Hello PT Business Builders.
Welcome to the PT Business Builders show -- where we believe EMRs suck and that systems and software should actually improve your life and your practice not consume it; and here, our only measure of success are systems and software that create a business that gives you the time and financial freedom to enjoy your life.
This is for Stephen Dunn. Let me read the question. Stephen Dunn just put this below and this is like my jam, and I wanted to go crazy and type out everything I knew but it just takes too long. So I’ve decided I'll just do a live instead.
Stephen Dunn asks: “When do you ask for reviews in the welcome series? How do you frame the email? And are you asking for Google only?”
It depends, right? That should be the answer.
Number one, where I asked for them, when and why I asked for them, and how. Why I asked for the Google review as well because I want the reviews. When I asked for them is the important thing.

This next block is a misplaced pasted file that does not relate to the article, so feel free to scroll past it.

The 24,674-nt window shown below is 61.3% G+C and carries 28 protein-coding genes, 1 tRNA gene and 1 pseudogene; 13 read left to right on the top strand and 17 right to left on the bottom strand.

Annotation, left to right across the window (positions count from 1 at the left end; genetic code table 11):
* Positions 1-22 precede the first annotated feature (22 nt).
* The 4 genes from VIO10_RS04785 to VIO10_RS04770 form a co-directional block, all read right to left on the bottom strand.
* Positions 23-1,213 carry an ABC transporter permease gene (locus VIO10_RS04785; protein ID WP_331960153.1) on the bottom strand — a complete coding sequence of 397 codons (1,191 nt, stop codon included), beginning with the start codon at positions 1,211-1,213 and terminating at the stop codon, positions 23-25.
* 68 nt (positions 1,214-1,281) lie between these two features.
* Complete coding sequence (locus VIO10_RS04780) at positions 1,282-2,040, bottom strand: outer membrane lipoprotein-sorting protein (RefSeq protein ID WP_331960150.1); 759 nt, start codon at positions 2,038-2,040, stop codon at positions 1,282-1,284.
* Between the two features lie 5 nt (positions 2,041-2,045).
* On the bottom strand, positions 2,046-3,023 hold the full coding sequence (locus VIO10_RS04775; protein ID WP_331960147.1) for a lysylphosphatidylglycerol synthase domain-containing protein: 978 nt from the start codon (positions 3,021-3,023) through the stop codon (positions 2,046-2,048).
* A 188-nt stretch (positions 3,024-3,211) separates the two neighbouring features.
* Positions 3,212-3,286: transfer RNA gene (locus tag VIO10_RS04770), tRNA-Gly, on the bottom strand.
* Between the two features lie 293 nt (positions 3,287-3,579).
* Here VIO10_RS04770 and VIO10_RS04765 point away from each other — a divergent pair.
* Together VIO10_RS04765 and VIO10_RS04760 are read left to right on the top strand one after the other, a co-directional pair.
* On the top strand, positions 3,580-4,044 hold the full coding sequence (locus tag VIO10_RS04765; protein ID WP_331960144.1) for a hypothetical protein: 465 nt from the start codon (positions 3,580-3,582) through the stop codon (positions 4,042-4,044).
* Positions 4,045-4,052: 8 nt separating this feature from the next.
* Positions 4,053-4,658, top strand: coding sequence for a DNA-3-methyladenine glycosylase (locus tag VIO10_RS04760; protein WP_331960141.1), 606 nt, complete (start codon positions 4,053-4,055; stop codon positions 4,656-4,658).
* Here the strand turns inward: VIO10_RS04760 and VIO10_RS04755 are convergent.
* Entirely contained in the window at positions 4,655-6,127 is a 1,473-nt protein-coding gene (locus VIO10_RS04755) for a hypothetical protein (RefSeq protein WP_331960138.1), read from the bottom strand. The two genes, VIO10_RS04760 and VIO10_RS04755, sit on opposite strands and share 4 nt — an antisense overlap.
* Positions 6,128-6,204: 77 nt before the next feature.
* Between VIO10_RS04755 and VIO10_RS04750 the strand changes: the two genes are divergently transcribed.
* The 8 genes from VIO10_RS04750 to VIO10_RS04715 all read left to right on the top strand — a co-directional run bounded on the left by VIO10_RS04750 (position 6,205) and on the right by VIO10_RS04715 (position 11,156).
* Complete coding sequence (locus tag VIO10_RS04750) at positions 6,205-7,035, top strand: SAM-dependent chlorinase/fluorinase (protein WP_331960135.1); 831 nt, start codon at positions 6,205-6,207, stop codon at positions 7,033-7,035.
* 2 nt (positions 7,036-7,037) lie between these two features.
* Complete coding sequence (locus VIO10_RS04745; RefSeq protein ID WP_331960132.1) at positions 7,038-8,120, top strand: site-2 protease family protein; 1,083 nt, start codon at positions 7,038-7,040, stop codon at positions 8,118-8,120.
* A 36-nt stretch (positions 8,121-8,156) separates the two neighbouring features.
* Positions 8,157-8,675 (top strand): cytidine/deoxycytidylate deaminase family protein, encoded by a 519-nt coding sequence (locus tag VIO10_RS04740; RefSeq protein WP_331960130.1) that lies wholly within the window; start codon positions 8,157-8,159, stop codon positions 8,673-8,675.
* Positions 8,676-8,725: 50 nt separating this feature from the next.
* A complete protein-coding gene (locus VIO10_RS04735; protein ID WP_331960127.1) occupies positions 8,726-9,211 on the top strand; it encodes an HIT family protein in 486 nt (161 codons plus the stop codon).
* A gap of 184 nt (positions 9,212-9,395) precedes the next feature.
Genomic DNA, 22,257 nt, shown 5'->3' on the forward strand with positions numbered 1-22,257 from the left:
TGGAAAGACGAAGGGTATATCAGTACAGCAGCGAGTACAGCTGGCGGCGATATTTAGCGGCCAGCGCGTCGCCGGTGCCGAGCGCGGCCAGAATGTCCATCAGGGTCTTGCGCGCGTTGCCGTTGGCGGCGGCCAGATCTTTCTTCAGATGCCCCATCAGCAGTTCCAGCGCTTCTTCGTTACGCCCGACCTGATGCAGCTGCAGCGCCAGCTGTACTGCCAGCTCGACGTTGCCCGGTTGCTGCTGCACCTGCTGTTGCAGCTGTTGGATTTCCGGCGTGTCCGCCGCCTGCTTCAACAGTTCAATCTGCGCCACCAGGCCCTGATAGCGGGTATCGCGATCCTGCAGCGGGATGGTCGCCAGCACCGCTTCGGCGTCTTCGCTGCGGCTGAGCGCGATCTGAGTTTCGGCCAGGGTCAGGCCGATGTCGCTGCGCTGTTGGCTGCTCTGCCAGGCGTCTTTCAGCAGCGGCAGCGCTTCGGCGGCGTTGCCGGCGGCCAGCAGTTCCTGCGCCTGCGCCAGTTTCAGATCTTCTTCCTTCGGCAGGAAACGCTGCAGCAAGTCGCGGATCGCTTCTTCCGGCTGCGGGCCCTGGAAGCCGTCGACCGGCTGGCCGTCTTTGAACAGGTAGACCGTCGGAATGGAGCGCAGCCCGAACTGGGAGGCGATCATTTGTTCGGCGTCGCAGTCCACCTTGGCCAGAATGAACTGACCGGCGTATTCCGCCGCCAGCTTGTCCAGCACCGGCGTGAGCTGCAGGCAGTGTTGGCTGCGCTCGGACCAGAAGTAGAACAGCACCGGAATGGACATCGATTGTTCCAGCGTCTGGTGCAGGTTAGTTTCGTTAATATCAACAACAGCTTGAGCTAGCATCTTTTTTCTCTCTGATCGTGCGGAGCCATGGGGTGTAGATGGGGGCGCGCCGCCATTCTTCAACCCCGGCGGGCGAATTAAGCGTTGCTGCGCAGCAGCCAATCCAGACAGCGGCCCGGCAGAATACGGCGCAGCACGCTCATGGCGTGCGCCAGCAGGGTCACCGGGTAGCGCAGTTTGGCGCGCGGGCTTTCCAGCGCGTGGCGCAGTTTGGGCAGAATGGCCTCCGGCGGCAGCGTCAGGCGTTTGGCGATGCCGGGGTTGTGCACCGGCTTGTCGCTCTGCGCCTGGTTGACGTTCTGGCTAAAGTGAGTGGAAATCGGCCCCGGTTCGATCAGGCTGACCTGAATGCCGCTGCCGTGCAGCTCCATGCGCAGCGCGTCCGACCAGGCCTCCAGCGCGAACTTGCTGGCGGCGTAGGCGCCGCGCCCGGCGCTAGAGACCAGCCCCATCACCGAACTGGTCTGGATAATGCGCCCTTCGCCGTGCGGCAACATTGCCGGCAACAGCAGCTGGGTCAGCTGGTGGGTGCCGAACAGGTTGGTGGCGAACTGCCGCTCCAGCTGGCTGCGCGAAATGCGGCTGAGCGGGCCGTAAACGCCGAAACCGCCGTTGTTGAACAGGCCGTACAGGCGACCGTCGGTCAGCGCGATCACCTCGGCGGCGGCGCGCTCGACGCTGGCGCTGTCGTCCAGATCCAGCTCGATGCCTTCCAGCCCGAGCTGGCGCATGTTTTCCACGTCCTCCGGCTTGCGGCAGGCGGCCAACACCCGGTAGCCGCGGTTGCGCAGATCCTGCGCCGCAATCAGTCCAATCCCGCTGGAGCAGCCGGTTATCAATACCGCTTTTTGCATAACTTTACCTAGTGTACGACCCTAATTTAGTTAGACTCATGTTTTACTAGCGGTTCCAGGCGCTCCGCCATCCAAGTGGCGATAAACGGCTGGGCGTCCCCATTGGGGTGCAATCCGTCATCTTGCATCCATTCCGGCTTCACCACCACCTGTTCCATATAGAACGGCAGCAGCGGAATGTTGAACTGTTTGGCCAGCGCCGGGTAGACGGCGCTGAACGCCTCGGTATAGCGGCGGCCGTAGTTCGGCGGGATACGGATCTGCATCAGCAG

And you asked for a Facebook review also. Google is the one that's going to give you the most bang for your buck.
I don't want to overload when people give me a Yelp review, give me a Google review, give me a Facebook review. You're going to kill the bunny. You don't want to overload your patient so we're not going to kill them.
The reason I asked them for it is I use a Net Promoter Score of qualifier if you don't know how likely are you to refer us to a family or friend on a scale of 0 to 10.
And then based upon that, a 9 or 10 means those people love you. If you get a review from them, it's going to be a five-star review.
This is what we want. We don't want the four-star reviews. We don't want the three and a half-star reviews.
Let me start over just to give you a little bit of context. So Steven Dunn asked the question: “When do you ask for reviews in the welcome series? How do you frame the email? And are you asking for Google only?”
And basically, the long and the short of what I said is that I asked for the Google reviews primarily only and maybe like a Facebook review at the end. I don't want to overwhelm them with reviews.